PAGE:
Hopefully though, in this scenario, you have managed to pay off enough of your loan that the LVR (loan to value ratio) of the new loan is now below 80% so you’ll be in the clear and won’t be charged again. What if the LVR remains above 80% though? You will most likely need to pay for LMI twice... how boring is that?

Alternatively, you could go the other way and try decreasing the LVR by increasing the value of your property, perhaps through renovations and home improvements? A good example of this would be adding off-street parking through a driveway extension or sacrificing some yard space (if you are lucky enough to have the space to do so in the first place). I suggest rewatching The Castle for further inspiration in the home renos category.

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The Why of LMI

If we add up the when and the when, we get the why.


Sadly, you will not be able to finance your loan with  a deposit under 20% without guarantor unless you take out this type of insurance. It’s your penance for being poor. Though in all seriousness it’s not about poverty, or your family situation, or the fact that you only just started saving because you only just worked out it was something you needed to do. It isn’t even because of the insane property market.

In Australia, LMI was first introduced by the Housing Loans Insurance Corporation (HLIC) in 1965 and was established by the Australian Government under Menzies. It was introduced as a way to help more Australian people purchase their own home by using a smaller deposit.

It’s a sliding scale and different lenders charge different rates for LMI. It’s an easy thing to find out as most mortgage providers have calculators on their websites that you can use to compare rates when shopping around.

Some have called LMI a topic so dry that it requires sauce. So let’s see if I can add some.

LMI — The Sweet Spot

The beauty of LMI is that there is indeed a sweet spot — that place perfectly in balance.

LMI allows people to secure a home loan and buy a property that might otherwise be out of reach, and, if you have done your research and you get in at the right time, this might just mean you get up on the board and catch the wave all the way to shore. Timing is everything. I can practically hear your chairs creaking as you all lean forward in your seats and ask, “so how do I find this ‘sweet spot’?”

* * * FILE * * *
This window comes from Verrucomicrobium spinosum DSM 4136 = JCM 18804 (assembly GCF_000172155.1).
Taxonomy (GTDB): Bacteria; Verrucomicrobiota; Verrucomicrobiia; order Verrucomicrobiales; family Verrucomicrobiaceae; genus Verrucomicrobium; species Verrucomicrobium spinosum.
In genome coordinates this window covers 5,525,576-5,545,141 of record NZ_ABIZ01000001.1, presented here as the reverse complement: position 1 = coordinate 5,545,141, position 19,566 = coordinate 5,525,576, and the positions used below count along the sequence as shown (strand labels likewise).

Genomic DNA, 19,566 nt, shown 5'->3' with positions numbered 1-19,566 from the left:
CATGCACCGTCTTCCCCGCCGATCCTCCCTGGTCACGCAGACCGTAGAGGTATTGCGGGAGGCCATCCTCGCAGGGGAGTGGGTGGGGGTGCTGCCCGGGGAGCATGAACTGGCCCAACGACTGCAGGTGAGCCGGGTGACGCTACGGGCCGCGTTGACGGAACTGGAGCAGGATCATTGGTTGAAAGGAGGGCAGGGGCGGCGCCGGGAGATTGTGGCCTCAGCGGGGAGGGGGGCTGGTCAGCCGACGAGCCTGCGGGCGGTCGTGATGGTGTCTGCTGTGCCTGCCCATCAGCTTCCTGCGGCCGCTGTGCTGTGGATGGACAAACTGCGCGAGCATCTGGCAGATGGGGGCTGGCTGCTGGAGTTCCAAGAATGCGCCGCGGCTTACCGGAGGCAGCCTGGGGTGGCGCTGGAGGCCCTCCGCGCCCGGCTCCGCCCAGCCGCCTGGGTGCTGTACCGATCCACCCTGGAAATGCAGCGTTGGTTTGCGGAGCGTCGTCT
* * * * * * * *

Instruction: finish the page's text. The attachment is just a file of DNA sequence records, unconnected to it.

Well, if there was a formula, I would tell you. This is not to say that I believe it’s luck. It’s research. but mostly. it’s perseverance, which is ultimately the exact strategy you need for savings.

Did we just hit a grey area? I think we did, because chances are if you are looking at LMI as an option, a good savings record might not be your strong point. This is what the lenders feel about you. Let’s not prove them right.

By purchasing a property earlier with a smaller deposit, you potentially gain access to the property’s capital growth sooner. This means that any increase in the property’s value benefits you as the homeowner, potentially totally offsetting the cost of LMI over time and giving you equity in your property quickly, which can be used for renovations, further increasing your equity or potentially helping buying an investment.

This is definitely the flip-side of a foreclosure — that idea that somewhere out there, there is still that goose that lays the golden egg.

What we need to talk about is savvy investment. Saving for a 20% deposit could take years, during which time property prices are likely to continue to increase, making it even more challenging to save the required 20% amount, and now that you know that LMI allows you to bypass this delay and secure a property sooner, why wouldn’t you just jump in ASAP?!

Being savvy means not being fuelled by fear and rushing into the property market. It’s understandable that your brain is telling you that if you don’t do it now, or yesterday, or you are already too late, you will miss out entirely.

Heed this warning: Don’t just buy something now because you can with LMI. If you are saving for your first home, remember that it’s going to be your home for the foreseeable future. You are moving out of the rental market so you can’t just up and move if you make the wrong decision. You are going to wake up in this place every day and potentially begin your family here so don’t be hasty, just know that LMI will grant you that wish when you find an opportunity that you can’t pass up on, where you actually want to live, and while you are still short of your 20%. Yes I know they’re slightly different “w” words but you get my drift.

Everything in life is, or should be, about informed decision making. Good luck!